Thoughts on trying out Google Buzz
As I suspected, Google didn't suggest many other Buzz users at first, thanks to my using Gmail as an inbox for commercial messages. In comparison, my wife uses Gmail as her primary address and had Buzz recommend 26 other people to follow. (You can read my public Buzz updates at my Google profile.)
The default setting for Buzz, as Silicon Alley Insider warned yesterday, will publicize the people you follow and therefore suggest who you talk to most often on Gmail--a fine way for journalists to out their sources. I didn't like it when Facebook updated its default privacy settings to make status updates visible to everyone; I don't like Google's assumptions here either.
Writing, reading and commenting on buzzes seems straightforward enough, and in some ways simpler than Twitter. You don't have to chisel away letters to abide by an arbitrary character limit, and you can link to other sites directly instead of by creating a bit.ly shortcut.
But pulling in content from other, non-Google sources is difficult to set up, as former Business Week tech columnist Steve Wildstrom complained on his blog.
I've yet to make any real use of Buzz's mobile software, mainly because I've been confined to near my home for the past two days and don't want to advertise that location.
To get a little more context, I Twittered and Buzzed this query earlier today:
Pop quiz: Name one thing Google Buzz does better than Twitter or Facebook. (Bonus question: do you think Buzz makes either site redundant?)
Here are some of the replies I got:
"Two things: Buzz lets me edit typos out of posts, and Buzz sorts by most recent activity."
"better: NO FARMVILLE OR MAFIA WARS IN BUZZ worse: i can't block ppl? (I know i can just post private, but still)"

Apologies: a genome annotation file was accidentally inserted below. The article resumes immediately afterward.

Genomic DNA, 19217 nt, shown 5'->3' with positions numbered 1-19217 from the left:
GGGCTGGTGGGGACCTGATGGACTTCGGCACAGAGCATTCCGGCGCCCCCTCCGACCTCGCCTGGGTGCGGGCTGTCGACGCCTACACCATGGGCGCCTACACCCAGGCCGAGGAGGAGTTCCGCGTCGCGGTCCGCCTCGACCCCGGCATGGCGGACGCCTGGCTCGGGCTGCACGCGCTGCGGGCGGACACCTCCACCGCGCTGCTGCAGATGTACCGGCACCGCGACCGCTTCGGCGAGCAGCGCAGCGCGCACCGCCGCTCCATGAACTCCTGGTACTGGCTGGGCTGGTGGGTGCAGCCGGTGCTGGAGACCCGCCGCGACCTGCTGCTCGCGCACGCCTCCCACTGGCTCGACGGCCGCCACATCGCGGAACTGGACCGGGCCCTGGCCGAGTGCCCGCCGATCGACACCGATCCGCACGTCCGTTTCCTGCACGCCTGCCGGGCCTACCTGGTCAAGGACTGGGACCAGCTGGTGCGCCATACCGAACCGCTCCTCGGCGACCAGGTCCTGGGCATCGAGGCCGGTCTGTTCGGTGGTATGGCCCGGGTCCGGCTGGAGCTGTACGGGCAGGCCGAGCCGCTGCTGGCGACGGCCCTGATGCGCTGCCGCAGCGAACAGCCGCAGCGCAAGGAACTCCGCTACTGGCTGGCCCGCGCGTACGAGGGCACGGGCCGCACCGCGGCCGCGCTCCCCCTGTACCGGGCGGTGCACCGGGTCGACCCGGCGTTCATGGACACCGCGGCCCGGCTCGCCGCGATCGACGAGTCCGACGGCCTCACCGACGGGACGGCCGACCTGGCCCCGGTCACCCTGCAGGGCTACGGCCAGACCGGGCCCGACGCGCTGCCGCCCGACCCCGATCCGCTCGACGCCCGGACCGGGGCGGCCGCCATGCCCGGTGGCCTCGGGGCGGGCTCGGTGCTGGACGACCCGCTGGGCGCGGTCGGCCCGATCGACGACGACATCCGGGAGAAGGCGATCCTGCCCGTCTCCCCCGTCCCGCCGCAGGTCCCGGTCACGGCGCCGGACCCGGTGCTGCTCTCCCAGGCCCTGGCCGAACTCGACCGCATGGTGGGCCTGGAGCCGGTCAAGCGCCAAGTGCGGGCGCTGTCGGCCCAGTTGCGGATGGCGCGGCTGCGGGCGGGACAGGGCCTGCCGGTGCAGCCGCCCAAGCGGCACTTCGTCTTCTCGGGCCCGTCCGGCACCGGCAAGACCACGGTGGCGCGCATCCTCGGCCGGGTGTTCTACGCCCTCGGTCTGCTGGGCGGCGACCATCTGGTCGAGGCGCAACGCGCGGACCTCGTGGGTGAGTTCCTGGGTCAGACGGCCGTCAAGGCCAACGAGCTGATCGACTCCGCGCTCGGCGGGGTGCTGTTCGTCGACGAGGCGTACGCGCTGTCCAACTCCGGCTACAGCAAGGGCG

"lets you edit posts, has no character limit, displays media better, integrates seamlessly into Gmail"
"geo" (That is, geo-location)
It's safe to say that Buzz easily out-features Twitter. But that may be a problem: Twitter works well because it's so simple. You don't have to worry about fine-grained privacy settings or tending friends lists, because by default everything is public.
Buzz's greatest potential probably lies in Google's plans to open it up to other sites, software and services. Google software engineer Dewitt Clinton wrote a lengthy Buzz this morning about those goals:
The idea is that someday, any host on the web should be able to implement these open protocols and send messages back and forth in real time with users from any network, without any one company in the middle. The web contains the social graph, the protocols are standard web protocols, the messages can contain whatever crazy stuff people think to put in them. Google Buzz will be just another node (a very good node, I hope) among many peers.
For now, Buzz seems more like an evolutionary descendant of FriendFeed, a cross-social-network service that Facebook recently bought, and which I never saw the point in using -- it just seemed like more work to me.
If you want to try out Buzz, read Gina Trapani's cheat sheet on how to manage the service. Note also that you can opt out of the whole thing by clicking a "turn off buzz" link on your Gmail page.
How do you see Buzz fitting into your online life? Post your thoughts, and any review you have to share, in the comments.
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